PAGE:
Nevertheless, if the pet trust is not a grantor trust or ceases to be one when the Pet owner dies, it will be a separate taxable entity and will pay tax on its own income.
Generally, the trust income tax rates are imposed at graduated rates that mirror those of individuals. However, unlike individual taxpayers who typically do not pay income tax at the highest marginal rate until their income exceeds $418,400, or $470,700 for married couples filing joint tax returns,5 trust income is subject to income tax at the highest marginal rate when it exceeds $12,5006 ; this is a clear disadvantage to holding funds in trust, and illustrates why a grantor trust may be attractive if the Pet owner is not in the top federal income tax bracket. Some commentators believe that a pet trust is subject to a more favorable tax rate (i.e., married filing separately), but based upon this author’s analysis of Rev. Rul. 76-486, it appears that pet trusts are subject to the same income tax rates applicable to all other trusts.7
Nevertheless, a pet trust is not taxable on trust income (other than capital gain) to the extent it is distributed to the pet’s Pet guardian in the case of a traditional pet trust; instead, the distribution is deductible by the trust and taxable to the pet guardian.
When all is said and done, either the Trustee or the Pet guardian pays the income tax on the trust’s income depending on whether trust income is accumulated or distributed each year. If the Pet owner intends to compensate the Pet guardian for any income tax liability associated with trust distributions, this will need to be taken into account when distributions are made.
What if the pet, rather than a pet guardian, is the trust beneficiary, such as with a Statutory pet trust? Because the IRS does not recognize a pet as a trust beneficiary, the pet cannot be taxable on trust distributions that it receives. In addition, the pet’s Pet guardian cannot be charged with the tax liability because the Pet guardian serves only as an agent of the pet and does not consume the distributions for his own benefit (similar to a court-appointed guardian of a minor or incapacitated person). This could have created a lucrative tax loophole because no one (neither the pet nor its pet guardian) would have been subject to income tax on the trust income paid to or for the benefit of the pet. The IRS quickly recognized the problem, and in Rev. Rul. 76-486,8 held that an enforceable pet trust established under a state statute is taxable on all of its income, regardless of whether any distributions are made for the benefit of the pet beneficiary.
What are the tax ramifications if the pet is considered an asset of a Stand Alone pet trust, rather than a trust beneficiary indirectly through the pet guardian? In this case, perhaps an argument could be made that expenditures for the pet’s care are deductible as trust administration expenses because they are incurred in the “normal” business of administering a trust designed to take care of a pet. After all, trustee fees and professional fees – including those for attorneys, accountants, and tax return preparers – incurred in administering the trust are deductible. However, when a pet is not an income-producing asset and the expenditures incurred for the pet’s care are not inextricably related to the normal business of administering a trust (not just a pet trust), they should not be deductible.9 Sometimes, a pet is an income-producing asset and in that case, the expenditures incurred for the pet’s care are inextricably related to the normal business of administering a trust (not just a pet trust), and then they could be deductible. 10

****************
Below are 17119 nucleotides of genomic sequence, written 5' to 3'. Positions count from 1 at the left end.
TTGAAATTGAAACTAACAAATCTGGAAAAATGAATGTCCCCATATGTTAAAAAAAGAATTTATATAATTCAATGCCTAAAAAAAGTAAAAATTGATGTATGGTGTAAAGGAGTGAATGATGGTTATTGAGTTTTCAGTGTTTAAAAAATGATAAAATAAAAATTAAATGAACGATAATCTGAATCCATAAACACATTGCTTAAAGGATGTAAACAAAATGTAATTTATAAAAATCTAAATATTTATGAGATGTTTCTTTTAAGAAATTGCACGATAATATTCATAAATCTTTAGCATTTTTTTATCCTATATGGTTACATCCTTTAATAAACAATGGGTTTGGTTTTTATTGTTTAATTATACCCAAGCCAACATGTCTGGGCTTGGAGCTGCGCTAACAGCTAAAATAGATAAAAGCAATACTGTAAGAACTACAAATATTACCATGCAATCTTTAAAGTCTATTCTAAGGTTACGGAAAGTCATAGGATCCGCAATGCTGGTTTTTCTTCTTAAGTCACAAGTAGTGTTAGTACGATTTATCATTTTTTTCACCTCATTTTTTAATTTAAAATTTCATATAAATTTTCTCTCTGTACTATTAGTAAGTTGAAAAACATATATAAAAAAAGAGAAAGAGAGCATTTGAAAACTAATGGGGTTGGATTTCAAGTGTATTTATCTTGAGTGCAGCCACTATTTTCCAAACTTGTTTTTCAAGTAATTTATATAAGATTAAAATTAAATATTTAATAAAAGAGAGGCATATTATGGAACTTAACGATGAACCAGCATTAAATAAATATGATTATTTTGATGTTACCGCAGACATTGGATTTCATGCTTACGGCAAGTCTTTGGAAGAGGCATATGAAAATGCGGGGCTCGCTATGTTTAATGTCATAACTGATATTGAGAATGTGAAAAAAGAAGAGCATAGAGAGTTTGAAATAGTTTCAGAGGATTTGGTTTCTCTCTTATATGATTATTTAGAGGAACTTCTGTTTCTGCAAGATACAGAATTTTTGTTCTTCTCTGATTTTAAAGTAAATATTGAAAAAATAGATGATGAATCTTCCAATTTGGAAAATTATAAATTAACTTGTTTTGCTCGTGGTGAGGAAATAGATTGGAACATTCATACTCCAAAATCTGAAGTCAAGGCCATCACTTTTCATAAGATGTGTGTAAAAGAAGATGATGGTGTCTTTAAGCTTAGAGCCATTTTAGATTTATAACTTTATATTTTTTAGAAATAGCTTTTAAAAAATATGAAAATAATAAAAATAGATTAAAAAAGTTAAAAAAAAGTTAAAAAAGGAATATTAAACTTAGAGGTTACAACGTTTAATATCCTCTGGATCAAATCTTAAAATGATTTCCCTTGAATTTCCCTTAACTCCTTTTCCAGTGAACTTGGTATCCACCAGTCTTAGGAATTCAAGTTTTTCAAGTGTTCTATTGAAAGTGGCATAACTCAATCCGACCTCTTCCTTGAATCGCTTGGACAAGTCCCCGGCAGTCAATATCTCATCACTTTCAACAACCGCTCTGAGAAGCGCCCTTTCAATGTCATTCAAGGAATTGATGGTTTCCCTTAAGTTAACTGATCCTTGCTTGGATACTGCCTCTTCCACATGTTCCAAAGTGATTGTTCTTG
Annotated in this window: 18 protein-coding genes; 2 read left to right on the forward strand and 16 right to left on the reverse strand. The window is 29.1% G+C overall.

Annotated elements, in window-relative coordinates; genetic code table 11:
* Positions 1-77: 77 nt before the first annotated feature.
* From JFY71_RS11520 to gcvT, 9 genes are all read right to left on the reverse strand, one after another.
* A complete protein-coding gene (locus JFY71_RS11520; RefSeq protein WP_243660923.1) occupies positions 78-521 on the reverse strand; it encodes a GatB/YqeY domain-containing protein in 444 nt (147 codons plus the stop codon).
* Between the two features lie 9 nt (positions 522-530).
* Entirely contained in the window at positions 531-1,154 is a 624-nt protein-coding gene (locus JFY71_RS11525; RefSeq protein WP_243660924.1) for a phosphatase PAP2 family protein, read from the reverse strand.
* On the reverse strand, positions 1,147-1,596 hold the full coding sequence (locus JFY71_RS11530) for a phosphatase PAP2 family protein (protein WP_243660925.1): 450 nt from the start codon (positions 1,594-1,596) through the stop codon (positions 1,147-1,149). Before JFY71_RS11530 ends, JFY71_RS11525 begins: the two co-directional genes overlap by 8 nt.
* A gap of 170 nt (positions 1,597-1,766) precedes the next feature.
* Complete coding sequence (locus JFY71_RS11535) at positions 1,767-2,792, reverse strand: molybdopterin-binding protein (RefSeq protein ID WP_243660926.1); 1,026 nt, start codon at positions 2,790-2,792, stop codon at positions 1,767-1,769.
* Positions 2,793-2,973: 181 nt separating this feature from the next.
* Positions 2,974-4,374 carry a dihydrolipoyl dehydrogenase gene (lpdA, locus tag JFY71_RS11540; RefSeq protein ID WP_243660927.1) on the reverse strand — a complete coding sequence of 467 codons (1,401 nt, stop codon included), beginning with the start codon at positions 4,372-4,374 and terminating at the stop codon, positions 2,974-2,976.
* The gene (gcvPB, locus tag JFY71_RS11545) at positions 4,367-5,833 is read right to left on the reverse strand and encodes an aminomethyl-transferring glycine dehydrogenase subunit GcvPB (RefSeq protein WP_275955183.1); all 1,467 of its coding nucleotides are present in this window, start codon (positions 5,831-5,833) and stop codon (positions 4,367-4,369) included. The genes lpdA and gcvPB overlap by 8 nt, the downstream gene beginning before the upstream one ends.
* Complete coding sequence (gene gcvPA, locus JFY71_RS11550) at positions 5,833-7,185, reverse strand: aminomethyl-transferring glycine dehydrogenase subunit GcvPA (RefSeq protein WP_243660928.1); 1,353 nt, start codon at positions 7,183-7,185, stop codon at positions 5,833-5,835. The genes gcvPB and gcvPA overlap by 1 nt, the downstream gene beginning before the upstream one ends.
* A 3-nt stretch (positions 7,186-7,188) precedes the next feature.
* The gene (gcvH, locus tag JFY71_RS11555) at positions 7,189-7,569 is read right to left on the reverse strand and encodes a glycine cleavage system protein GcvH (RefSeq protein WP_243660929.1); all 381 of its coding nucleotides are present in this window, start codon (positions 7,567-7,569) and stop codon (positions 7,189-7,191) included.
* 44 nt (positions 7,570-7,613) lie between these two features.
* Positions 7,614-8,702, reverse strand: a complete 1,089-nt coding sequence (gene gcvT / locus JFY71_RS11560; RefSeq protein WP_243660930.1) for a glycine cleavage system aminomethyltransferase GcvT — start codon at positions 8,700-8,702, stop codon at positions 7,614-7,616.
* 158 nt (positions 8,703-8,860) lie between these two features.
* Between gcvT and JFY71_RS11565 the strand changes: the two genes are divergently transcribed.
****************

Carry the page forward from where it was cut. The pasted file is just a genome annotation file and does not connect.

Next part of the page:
4I.R.C. § 102
5This threshold, which is inflation adjusted, applies to top income tax brackets for 2017 beginning at 418,400 for single and $470,700 for married taxpayers filing jointly in 2017.
6This threshold, which is inflation adjusted annually, applies in 2017.
7Commentators appear to believe this because Rev. Rul. 76-486 provides that a Pet Trust is subject to the tax rates imposed by IRC §1(d) which are the tax rates for married individuals filing separately. At the time of the Ruling, IRC §641, which specifies the tax rates applicable to estate and trusts, referenced IRC §1(d). As a result, the tax rates for married individuals filing separately, applied to all estates and trusts, not just Pet Trusts. However, IRC § 641 was subsequently amended for tax years beginning after December 31, 1976 by replacing the reference to IRC §1(d) with § 1(e), with the effect that estates and trusts (including pet trusts) are no longer subject to the more favorable rates applicable to married individuals filing separately but are now subject their own more compressed tax rates.
81976-2 C.B. 192.
9IRC §212 allows a deduction for ordinary and necessary expenses incurred: (a) for the production of income; (b) for the management, conservation, or maintenance of property held for the production of income; or (c) in connection with the determination, collection, or refund of any tax. The accompanying regulations also state that a trustee may deduct expenses incurred “in connection with the performance of the duties of administration.”
10 IRC §212 allows a deduction for ordinary and necessary expenses incurred: (a) for the production of income; (b) for the management, conservation, or maintenance of property held for the production of income; or (c) in connection with the determination, collection, or refund of any tax. The accompanying regulations also state that a trustee may deduct expenses incurred “in connection with the performance of the duties of administration.”